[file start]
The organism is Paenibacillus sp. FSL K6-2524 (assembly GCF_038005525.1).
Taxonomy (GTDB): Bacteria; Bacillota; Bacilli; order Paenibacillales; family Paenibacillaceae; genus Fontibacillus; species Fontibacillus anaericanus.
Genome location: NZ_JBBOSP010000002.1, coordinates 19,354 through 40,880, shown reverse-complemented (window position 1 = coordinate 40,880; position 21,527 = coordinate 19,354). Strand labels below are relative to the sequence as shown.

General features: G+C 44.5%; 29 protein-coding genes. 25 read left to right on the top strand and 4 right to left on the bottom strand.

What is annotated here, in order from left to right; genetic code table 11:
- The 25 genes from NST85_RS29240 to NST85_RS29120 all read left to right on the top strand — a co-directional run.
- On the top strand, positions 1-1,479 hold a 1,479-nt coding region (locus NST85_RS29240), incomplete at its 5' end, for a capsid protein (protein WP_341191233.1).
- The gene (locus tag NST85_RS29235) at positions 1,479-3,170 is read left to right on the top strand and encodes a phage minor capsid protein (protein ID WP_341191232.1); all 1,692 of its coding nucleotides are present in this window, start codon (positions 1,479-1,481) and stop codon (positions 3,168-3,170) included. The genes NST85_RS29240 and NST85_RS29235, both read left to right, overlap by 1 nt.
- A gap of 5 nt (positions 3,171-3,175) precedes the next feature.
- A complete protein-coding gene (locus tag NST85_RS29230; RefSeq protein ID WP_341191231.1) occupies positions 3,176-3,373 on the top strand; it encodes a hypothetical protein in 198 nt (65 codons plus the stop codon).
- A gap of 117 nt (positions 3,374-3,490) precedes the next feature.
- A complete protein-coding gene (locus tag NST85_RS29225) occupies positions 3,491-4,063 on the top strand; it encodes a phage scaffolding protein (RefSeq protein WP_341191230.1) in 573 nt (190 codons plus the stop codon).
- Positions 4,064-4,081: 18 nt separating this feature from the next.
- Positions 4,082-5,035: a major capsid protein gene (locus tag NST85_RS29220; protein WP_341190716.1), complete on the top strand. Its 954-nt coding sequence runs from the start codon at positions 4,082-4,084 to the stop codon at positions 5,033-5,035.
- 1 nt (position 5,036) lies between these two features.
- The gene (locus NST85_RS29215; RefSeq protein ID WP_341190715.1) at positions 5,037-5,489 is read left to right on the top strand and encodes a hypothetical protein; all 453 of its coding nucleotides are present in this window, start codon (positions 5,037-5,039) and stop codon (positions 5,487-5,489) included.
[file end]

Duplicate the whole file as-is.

The organism is Paenibacillus sp. FSL K6-2524 (assembly GCF_038005525.1).
Taxonomy (GTDB): Bacteria; Bacillota; Bacilli; order Paenibacillales; family Paenibacillaceae; genus Fontibacillus; species Fontibacillus anaericanus.
Genome location: NZ_JBBOSP010000002.1, coordinates 19,354 through 40,880, shown reverse-complemented (window position 1 = coordinate 40,880; position 21,527 = coordinate 19,354). Strand labels below are relative to the sequence as shown.

General features: G+C 44.5%; 29 protein-coding genes. 25 read left to right on the top strand and 4 right to left on the bottom strand.

What is annotated here, in order from left to right; genetic code table 11:
- The 25 genes from NST85_RS29240 to NST85_RS29120 all read left to right on the top strand — a co-directional run.
- On the top strand, positions 1-1,479 hold a 1,479-nt coding region (locus NST85_RS29240), incomplete at its 5' end, for a capsid protein (protein WP_341191233.1).
- The gene (locus tag NST85_RS29235) at positions 1,479-3,170 is read left to right on the top strand and encodes a phage minor capsid protein (protein ID WP_341191232.1); all 1,692 of its coding nucleotides are present in this window, start codon (positions 1,479-1,481) and stop codon (positions 3,168-3,170) included. The genes NST85_RS29240 and NST85_RS29235, both read left to right, overlap by 1 nt.
- A gap of 5 nt (positions 3,171-3,175) precedes the next feature.
- A complete protein-coding gene (locus tag NST85_RS29230; RefSeq protein ID WP_341191231.1) occupies positions 3,176-3,373 on the top strand; it encodes a hypothetical protein in 198 nt (65 codons plus the stop codon).
- A gap of 117 nt (positions 3,374-3,490) precedes the next feature.
- A complete protein-coding gene (locus tag NST85_RS29225) occupies positions 3,491-4,063 on the top strand; it encodes a phage scaffolding protein (RefSeq protein WP_341191230.1) in 573 nt (190 codons plus the stop codon).
- Positions 4,064-4,081: 18 nt separating this feature from the next.
- Positions 4,082-5,035: a major capsid protein gene (locus tag NST85_RS29220; protein WP_341190716.1), complete on the top strand. Its 954-nt coding sequence runs from the start codon at positions 4,082-4,084 to the stop codon at positions 5,033-5,035.
- 1 nt (position 5,036) lies between these two features.
- The gene (locus NST85_RS29215; RefSeq protein ID WP_341190715.1) at positions 5,037-5,489 is read left to right on the top strand and encodes a hypothetical protein; all 453 of its coding nucleotides are present in this window, start codon (positions 5,037-5,039) and stop codon (positions 5,487-5,489) included.